You don't need me to tell you what a paragraph is — it's a block of text that ends with a "hard return" you insert by pressing the Enter key. In Microsoft Word, paragraph formatting covers such attributes as justification, indentation, line spacing, and what WordPerfect calls "block protect" (called something else by Word, but we'll get to that later).
Our first lesson in paragraph formatting focuses on justification and line spacing. Some of these instructions will be familiar to anyone who's worked with a Windows word processor before, but here's how you can set each of these attributes in Microsoft Word:
Justification (some prefer the term "alignment") refers to how the paragraph is aligned horizontally.
And it's super easy — here's how you do left-justify, right-justify, center, and full-justify in Microsoft Word (either with your mouse or your keyboard).
Using the Ribbon
Paragraph formatting is controlled by the Paragraph section on the Home tab of the Ribbon:
You can control justification/alignment of a paragraph by clicking on the following buttons:
Left-Justify - leaves a ragged right edge to the paragraph (like a typewriter would)
Center - centers the text on each line
Right-Justify - aligns the text even with the right-hand margin
Full-Justify - gives paragraphs an even left and right margin by proportionally spacing the text
Using the Paragraph dialog box
More paragraph formatting commands (including those we'll be talking about below) are contained in the Paragraph dialog box. To open the dialog box, click the launcher (the small arrow in the lower right-hand corner of the Paragraph section of the Home tab of the Ribbon):
That will bring up the Paragraph dialog box. The justification settings are near the top, in a drop-down box:
Setting line spacing is easy, too, and you've got the same options here: Ribbon and keyboard.
Setting line spacing on the Ribbon
There are two places on Microsoft Word's Ribbon that you can adjust line spacing. You can either use the drop-down in the Paragraph section of the Home tab:
... or you can click the dialog launcher arrow in the Paragraph section of the Layout tab (called the Page Layout tab in Word 2010) to bring up the Paragraph dialog box:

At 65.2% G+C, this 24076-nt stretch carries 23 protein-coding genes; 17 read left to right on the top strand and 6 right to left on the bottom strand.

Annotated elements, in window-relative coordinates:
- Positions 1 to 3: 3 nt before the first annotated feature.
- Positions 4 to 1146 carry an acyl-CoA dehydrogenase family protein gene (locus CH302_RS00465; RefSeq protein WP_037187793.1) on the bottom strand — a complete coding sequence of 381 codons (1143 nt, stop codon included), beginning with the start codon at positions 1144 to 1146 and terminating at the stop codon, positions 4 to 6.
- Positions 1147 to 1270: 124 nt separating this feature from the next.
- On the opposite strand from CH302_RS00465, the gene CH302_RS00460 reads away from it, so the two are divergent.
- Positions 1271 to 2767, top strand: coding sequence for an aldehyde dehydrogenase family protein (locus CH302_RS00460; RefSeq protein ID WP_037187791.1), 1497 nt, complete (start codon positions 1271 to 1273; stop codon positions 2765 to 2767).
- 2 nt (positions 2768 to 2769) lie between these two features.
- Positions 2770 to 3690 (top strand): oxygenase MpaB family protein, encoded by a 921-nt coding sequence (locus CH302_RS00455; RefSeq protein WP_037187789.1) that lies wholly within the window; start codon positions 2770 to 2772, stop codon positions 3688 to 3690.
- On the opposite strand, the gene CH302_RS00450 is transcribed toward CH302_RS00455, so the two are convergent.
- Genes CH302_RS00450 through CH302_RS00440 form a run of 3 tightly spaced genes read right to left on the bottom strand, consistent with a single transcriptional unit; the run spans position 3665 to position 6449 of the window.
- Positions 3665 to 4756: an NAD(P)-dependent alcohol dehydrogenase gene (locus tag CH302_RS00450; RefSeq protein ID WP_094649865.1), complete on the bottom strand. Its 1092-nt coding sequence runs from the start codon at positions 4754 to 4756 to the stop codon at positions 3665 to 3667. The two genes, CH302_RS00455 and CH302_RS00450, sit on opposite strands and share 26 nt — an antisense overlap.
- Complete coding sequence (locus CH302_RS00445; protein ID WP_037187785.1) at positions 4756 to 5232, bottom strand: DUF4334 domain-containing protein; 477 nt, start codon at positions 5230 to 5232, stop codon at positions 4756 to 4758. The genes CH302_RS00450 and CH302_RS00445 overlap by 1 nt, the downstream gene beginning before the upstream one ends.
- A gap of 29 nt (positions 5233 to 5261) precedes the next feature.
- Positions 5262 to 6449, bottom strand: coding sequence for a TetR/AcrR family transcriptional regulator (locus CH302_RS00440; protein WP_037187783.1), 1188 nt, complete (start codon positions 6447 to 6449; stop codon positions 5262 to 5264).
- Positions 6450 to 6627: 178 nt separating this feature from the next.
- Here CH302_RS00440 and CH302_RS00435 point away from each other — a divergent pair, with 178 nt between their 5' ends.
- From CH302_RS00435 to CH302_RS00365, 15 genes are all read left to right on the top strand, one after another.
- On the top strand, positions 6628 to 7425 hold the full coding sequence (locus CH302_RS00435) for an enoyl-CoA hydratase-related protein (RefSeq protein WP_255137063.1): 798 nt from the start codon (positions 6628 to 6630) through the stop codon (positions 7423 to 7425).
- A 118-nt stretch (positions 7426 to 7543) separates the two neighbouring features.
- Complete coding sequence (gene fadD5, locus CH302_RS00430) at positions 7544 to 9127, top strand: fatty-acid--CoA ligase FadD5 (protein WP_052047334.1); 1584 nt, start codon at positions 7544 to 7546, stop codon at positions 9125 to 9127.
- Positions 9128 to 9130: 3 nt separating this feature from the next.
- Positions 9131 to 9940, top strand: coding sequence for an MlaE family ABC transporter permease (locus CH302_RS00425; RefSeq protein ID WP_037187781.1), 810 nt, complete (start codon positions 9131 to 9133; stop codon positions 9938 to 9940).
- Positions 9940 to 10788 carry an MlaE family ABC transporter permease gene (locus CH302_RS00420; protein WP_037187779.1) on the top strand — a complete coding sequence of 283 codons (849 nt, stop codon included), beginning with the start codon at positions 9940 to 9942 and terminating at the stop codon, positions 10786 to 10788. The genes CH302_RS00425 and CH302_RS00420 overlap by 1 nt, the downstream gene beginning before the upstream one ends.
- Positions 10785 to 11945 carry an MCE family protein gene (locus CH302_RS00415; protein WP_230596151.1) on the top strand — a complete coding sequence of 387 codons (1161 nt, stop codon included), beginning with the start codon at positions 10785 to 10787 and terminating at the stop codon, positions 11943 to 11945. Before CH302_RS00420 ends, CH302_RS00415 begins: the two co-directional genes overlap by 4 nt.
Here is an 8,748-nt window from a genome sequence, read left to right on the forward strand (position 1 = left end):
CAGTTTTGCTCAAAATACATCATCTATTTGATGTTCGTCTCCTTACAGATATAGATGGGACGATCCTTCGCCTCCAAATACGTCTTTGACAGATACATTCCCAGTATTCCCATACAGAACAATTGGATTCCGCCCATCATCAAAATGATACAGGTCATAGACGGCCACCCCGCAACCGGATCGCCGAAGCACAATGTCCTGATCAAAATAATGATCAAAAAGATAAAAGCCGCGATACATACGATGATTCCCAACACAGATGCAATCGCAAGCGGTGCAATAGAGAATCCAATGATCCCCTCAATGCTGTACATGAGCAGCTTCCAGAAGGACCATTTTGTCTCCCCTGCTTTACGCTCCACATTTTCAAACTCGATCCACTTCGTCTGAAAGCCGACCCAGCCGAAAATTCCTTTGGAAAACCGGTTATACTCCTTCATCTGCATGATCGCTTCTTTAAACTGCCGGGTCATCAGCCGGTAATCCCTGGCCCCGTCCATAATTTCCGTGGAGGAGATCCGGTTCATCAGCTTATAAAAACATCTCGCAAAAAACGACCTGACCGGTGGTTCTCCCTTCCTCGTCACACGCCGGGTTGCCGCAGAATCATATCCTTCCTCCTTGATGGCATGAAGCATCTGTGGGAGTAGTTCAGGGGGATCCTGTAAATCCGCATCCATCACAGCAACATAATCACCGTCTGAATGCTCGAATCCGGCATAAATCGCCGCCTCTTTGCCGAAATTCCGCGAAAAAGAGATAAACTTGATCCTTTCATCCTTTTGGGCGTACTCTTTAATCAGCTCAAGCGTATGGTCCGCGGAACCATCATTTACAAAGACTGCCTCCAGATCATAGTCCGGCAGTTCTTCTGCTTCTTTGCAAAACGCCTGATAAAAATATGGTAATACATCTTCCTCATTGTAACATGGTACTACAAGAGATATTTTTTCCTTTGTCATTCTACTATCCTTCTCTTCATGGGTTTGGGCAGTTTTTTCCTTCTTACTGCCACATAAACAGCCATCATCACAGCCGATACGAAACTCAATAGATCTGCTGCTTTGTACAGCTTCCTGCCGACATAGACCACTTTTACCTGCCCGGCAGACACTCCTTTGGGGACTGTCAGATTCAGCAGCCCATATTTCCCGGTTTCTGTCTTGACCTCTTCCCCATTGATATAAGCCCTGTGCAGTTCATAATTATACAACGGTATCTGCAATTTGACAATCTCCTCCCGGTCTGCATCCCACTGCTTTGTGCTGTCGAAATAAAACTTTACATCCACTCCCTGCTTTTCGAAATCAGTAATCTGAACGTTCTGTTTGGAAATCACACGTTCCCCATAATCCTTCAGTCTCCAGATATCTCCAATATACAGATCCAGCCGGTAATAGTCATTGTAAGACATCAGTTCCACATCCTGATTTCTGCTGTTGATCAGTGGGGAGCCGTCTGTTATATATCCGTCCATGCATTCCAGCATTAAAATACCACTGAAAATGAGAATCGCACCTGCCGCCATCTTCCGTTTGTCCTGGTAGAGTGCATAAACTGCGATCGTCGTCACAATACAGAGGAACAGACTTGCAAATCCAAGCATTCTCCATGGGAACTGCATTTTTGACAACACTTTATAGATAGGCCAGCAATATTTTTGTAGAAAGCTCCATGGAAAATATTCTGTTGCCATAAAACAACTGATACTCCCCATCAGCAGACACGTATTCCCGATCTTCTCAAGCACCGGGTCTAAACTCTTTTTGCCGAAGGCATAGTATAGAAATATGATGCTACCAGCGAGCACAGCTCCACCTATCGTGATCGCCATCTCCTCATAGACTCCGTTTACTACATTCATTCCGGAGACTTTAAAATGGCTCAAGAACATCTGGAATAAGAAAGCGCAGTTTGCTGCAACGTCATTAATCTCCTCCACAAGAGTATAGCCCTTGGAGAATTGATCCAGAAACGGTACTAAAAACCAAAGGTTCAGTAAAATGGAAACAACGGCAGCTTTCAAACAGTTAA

If you choose Multiple (see the area inside the red square above), you can use any positive number for the "at" value (the area inside the blue square above), and Word will adjust the spacing based on the number of lines ("3" would be triple-spacing, for example). If you need to be more precise, choose "Exactly" and use points, centimeters, or inches as your unit of measurement in the "at" box.
Setting line spacing with the keyboard
You speed typists out there can use the following shortcut keys for these standard line spacing options:
Press this ...
... to do this:
1.5 line spacing
Space Before/After Paragraphs
In addition to setting line spacing <em>within</em> a paragraph, you can add extra space between paragraphs. This option comes in especially handy in a couple of situations:
This, by the way, is the feature that's often behind this complaint: "I chose single spacing, but I still see extra spaces between my paragraphs!" If you run into this predicament, you'll soon know how to check (and correct) this setting.
Again, you can access these settings via either the Ribbon or the keyboard. On the Ribbon, you can use the spinner (a field with up and down arrows on the side that enable you to change the value in the field up or down) in the Paragraph section of the Layout tab (called the Page Layout tab in Word 2010 and Word 365).
You can also adjust these values in the same Paragraph dialog box shown above.
That check box for "don't add space between paragraphs of the same style" deserves a special mention. It's handy when you're working with headings (you want space before and after a two-line heading, but not space between the first and second lines separated by a hard return).
Where that check box becomes a bit of a pain in the neck is when it's checked for regular text paragraphs. Don't get frustrated if you reset before/after paragraph spacing and it doesn't seem to "take". Select all of the text that doesn't seem to be behaving properly, then head into the Paragraph dialog box (click the launcher arrow in the lower right-hand corner of the Paragraph section of either the Home or Layout/Page Layout tabs) to make sure this box isn't ticked.
Here's what we've covered in this tutorial:
This was kind of a long lesson! Thanks for hanging in there with me.
The next tutorial in this series will cover ...
Paragraph indentation and tab settings. See you then!